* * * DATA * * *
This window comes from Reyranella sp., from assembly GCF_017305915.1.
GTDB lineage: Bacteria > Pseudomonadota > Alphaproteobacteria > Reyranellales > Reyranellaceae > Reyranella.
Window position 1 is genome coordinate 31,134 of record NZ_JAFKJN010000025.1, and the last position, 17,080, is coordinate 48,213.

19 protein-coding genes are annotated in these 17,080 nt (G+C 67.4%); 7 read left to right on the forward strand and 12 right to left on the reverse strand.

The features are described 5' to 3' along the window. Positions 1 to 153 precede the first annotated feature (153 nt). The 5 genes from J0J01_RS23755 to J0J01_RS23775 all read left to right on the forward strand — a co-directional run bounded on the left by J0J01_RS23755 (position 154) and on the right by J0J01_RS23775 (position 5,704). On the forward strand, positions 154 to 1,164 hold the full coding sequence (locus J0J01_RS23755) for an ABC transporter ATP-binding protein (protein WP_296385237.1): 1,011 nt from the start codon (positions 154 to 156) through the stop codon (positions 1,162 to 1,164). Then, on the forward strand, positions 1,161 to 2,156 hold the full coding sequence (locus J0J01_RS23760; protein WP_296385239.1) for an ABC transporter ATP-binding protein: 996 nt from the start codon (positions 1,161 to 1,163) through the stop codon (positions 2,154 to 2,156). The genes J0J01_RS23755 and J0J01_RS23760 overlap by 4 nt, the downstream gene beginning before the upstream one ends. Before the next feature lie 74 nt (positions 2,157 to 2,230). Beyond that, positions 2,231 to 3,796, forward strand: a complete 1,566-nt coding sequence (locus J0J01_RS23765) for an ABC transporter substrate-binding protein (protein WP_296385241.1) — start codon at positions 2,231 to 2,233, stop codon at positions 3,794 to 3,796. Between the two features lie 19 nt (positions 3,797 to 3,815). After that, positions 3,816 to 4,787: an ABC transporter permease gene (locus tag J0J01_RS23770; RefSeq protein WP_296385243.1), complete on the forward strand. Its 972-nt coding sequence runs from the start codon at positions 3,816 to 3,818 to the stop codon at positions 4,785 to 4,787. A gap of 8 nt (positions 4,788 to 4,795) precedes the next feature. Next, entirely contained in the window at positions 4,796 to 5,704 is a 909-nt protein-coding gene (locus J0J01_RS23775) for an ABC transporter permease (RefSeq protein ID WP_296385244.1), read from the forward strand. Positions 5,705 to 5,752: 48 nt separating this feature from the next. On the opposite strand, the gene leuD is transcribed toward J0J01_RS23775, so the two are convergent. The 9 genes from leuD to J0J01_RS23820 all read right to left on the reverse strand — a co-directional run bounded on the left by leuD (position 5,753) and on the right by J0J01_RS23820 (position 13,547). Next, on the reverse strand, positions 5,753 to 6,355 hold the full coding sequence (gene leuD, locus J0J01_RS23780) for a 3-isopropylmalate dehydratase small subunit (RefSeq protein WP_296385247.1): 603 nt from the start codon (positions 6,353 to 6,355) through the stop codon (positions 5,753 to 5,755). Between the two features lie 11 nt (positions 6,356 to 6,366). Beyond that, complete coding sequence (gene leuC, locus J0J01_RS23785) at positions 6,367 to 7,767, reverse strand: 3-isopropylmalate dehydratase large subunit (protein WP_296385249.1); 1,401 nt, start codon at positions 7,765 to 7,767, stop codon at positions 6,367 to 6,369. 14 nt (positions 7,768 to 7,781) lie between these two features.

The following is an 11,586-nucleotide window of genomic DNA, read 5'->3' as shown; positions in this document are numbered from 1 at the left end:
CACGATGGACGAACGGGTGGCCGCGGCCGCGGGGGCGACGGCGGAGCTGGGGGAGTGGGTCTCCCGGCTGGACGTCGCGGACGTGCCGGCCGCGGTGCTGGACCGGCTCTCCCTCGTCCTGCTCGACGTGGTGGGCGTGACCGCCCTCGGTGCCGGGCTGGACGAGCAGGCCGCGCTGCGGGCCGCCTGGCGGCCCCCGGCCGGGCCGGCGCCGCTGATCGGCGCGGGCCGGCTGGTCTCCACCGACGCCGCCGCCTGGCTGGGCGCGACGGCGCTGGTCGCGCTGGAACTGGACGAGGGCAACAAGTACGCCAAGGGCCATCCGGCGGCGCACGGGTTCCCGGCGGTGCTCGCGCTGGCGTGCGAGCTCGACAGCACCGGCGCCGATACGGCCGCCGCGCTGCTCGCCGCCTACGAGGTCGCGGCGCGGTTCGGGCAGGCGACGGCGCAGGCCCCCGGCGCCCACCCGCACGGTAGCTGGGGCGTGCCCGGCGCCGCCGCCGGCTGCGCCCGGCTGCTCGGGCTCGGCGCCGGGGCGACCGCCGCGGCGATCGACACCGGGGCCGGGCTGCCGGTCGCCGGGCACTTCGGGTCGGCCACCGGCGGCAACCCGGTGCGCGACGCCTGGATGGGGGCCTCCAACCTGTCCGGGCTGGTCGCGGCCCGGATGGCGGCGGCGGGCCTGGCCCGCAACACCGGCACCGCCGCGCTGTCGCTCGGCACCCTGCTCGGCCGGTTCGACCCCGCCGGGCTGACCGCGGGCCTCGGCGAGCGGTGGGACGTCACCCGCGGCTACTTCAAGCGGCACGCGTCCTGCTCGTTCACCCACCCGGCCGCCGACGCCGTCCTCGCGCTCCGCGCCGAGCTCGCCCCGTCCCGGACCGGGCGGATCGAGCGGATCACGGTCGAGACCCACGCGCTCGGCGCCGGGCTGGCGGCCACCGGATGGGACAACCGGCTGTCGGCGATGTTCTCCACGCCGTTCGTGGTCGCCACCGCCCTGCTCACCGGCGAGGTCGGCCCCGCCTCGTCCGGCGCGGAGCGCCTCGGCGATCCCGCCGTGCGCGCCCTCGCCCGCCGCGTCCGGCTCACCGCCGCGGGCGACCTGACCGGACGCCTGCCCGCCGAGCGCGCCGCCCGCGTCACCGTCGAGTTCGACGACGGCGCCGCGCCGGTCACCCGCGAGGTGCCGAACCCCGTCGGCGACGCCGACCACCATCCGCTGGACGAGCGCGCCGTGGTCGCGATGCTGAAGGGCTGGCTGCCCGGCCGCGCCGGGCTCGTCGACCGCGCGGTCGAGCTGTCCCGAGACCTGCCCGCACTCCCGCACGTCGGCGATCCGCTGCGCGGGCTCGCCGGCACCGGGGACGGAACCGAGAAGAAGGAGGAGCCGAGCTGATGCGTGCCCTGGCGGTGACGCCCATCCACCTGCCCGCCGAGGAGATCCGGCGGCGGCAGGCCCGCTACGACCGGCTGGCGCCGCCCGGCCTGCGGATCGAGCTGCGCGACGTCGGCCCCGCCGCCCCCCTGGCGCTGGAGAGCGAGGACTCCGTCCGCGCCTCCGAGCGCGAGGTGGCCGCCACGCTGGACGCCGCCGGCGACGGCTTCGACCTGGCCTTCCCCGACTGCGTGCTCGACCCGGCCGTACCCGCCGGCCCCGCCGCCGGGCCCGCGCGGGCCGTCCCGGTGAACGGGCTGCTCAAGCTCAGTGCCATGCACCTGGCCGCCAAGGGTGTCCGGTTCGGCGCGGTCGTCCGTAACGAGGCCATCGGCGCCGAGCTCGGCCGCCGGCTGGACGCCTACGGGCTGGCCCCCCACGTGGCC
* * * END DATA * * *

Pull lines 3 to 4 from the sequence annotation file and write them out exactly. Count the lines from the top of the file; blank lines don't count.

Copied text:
Window position 1 is genome coordinate 31,134 of record NZ_JAFKJN010000025.1, and the last position, 17,080, is coordinate 48,213.

19 protein-coding genes are annotated in these 17,080 nt (G+C 67.4%); 7 read left to right on the forward strand and 12 right to left on the reverse strand.